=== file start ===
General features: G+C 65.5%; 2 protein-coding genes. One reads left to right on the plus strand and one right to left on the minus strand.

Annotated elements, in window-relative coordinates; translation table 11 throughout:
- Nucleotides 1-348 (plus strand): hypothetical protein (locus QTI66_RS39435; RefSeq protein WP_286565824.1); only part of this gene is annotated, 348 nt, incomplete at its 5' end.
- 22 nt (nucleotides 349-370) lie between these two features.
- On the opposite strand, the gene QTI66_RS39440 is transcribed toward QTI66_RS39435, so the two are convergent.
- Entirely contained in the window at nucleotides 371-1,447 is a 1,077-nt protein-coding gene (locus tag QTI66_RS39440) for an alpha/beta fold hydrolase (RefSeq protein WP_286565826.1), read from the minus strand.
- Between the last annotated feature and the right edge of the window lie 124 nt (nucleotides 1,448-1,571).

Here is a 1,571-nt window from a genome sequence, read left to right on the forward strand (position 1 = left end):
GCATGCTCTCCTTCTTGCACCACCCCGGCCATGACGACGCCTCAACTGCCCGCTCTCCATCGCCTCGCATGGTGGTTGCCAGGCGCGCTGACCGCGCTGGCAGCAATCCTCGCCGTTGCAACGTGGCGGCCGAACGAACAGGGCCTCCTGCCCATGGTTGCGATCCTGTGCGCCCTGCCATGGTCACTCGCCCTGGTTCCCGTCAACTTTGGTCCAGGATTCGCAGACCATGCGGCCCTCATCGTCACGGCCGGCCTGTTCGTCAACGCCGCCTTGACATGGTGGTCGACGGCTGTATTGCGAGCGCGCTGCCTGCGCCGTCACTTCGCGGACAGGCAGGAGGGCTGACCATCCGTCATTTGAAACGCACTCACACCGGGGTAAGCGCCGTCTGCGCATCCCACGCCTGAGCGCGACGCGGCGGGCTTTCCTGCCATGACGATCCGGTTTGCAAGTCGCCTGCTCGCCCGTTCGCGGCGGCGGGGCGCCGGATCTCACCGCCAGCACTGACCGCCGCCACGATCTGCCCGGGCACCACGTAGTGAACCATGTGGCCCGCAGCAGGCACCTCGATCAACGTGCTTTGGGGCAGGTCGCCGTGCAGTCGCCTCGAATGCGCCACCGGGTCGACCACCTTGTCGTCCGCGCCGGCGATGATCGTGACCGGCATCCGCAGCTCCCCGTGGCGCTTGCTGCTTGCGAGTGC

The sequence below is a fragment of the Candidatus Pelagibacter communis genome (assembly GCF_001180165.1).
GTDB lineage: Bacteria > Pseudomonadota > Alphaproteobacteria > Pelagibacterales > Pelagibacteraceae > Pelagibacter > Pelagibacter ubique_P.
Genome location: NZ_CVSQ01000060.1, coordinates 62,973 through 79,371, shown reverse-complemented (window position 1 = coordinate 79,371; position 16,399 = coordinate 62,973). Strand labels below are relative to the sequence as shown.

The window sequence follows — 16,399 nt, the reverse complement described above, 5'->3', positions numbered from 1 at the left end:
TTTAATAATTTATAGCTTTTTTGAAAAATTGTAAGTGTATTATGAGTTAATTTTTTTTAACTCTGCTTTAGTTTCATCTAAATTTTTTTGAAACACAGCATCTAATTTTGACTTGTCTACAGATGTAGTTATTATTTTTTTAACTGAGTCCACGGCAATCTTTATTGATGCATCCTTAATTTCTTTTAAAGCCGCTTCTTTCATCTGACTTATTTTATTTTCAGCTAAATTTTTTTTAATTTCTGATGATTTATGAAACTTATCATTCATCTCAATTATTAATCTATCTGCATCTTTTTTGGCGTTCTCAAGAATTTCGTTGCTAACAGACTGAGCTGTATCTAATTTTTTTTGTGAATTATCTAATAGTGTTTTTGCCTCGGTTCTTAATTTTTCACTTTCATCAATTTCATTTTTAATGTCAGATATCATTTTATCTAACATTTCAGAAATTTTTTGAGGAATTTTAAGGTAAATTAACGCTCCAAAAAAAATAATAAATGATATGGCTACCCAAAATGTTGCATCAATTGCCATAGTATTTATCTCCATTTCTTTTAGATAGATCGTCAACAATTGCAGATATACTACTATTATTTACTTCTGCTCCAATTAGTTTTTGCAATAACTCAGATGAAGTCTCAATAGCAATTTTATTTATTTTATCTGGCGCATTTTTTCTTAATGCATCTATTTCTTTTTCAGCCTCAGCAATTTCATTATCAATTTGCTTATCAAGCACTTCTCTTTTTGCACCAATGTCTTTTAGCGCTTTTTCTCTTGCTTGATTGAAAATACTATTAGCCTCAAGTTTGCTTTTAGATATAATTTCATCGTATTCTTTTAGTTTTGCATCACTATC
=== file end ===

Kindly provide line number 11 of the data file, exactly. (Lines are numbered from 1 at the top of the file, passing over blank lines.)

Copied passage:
GTDB lineage: Bacteria > Pseudomonadota > Alphaproteobacteria > Pelagibacterales > Pelagibacteraceae > Pelagibacter > Pelagibacter ubique_P.